"I'm Kenny's friend," said Wilson extending a hand.  A slightly-too-big bill cap hovered just above his bright blue eyes. He wore a plaid shirt and in his other hand he held a plastic bag of egg boxes (presumably the reason for the visit). He wanted to meet the "jack asses" and delighted in seeing the hen with her peeps. "That's how chickens should be raised," he said watching as the rest of the flock put on a show for him.  

Lamenting about his "bad knees," he said Kenny had given him some pills and they seemed to be helping.  God only knows what kind of pills Dr. Kenny gave him.  Considering Kenny's failed efforts to cure his sister's gangrenous leg or his poor old beagle that had heartworm, I'd be a little suspicious of his medical advice or potions.

Wilson is not a man to mince words.  He told me who he likes and especially who he doesn't like in the township and he had no kind words for the zoning inspector who got on his case because of "some stuff I had in my yard.... I don't like clutter inside my house," he explained. "So, I put it all outside."  (Currently there is a tractor parked under his porch along with some other peculiar items.)  He asked if I knew Charlie G. and when I said that I sometimes bought sweet corn from him Wilson offered.  "Well, he's a jerk!" Jerk or no jerk, it seems that Charlie has 200 chickens housed somewhere on Wilson's property.  That arrangement wasn't explained.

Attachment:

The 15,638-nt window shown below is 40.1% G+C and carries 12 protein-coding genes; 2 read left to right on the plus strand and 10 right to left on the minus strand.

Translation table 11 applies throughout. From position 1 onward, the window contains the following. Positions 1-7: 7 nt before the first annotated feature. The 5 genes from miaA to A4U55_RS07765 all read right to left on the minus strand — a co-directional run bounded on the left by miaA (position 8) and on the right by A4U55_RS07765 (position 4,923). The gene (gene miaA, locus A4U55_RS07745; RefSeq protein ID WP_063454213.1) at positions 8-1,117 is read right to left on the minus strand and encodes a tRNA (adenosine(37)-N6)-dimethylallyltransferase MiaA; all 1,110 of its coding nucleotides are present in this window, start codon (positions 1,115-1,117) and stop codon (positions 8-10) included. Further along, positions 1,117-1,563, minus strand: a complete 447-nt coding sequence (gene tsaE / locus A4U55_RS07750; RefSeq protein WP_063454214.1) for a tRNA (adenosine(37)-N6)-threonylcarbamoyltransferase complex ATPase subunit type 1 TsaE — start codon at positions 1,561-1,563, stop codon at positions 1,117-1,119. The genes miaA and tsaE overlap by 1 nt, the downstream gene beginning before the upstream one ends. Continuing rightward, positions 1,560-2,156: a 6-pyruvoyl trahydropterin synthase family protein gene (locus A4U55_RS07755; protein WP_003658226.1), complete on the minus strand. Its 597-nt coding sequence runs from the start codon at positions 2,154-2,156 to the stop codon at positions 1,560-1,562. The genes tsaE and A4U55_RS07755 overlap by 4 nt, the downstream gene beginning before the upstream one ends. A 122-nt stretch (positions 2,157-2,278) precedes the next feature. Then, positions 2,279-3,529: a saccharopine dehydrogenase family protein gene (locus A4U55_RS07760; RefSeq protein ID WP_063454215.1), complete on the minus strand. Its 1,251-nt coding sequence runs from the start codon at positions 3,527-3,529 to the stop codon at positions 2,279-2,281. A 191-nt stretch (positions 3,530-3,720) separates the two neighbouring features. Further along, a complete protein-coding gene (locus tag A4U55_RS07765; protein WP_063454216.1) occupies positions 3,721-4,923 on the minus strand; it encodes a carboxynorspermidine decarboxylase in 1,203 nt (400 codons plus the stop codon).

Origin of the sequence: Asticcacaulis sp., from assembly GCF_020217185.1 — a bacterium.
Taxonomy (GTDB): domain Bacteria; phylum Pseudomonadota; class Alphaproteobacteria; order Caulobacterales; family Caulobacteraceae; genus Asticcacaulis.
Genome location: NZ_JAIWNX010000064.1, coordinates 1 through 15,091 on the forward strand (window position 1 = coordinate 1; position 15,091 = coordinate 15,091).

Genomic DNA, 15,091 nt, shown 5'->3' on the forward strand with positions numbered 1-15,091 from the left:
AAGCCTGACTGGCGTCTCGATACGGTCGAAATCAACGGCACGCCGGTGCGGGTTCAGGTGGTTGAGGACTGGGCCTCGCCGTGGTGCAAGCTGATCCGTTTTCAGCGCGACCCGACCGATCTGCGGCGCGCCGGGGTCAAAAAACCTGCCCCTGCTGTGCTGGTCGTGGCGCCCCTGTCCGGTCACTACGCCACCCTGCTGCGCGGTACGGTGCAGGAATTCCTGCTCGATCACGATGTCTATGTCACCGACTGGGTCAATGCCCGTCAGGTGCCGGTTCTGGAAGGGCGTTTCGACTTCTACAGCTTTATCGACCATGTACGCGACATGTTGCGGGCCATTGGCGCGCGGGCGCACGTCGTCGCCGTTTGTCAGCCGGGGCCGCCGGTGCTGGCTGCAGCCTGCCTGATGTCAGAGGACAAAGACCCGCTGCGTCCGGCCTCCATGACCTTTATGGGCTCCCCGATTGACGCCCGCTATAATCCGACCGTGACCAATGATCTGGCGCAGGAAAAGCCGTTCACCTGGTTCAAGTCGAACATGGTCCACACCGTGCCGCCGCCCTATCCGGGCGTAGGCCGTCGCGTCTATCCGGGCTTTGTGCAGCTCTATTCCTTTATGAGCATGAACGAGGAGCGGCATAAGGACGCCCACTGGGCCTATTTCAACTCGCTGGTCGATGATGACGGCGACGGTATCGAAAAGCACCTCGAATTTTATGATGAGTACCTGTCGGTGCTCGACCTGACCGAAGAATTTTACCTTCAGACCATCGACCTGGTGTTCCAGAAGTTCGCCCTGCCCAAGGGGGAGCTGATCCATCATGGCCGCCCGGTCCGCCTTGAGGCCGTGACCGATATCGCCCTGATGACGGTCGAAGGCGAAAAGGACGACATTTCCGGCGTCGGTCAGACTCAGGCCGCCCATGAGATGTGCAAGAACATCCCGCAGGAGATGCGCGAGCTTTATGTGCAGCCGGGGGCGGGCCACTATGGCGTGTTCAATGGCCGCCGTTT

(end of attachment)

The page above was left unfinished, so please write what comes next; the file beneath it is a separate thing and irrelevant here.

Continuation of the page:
When my visitors left it was Wilson who crawled behind the wheel of the shiny newish Mercedes.  He turned the key and the engine ticked like very loud clock and then limped down the road at about 5 mph.  I enjoyed today's interlude with yet another of the townships old oddballs. 


7:03 pm edt          Comments

Tuesday, May 15, 2012



New residents here at the Peaceable Kingdom are creating great excitement for the cats in particular.  The dogs have only displayed a mild interest in Chuck and Rita, the two groundhogs that are very busy in the lower pasture.  The cats are working in shifts, sitting in the middle of the field not quite sure what to make of the chubby new creatures.

Groundhogs are usually solitary critters that mate in March and April followed by a gestation period of just 30 days. The pairing of Chuck and Rita suggests that children are probably in the burrow that exists beyond the wild raspberry bushes.  I've found no information regarding parenting, but doubt that the male plays much of a role other than sperm donor.  This seems to be an unusual situation, but the cats are enjoying watching them.  I'm looking forward to seeing the babies for in my opinion nothing is cuter.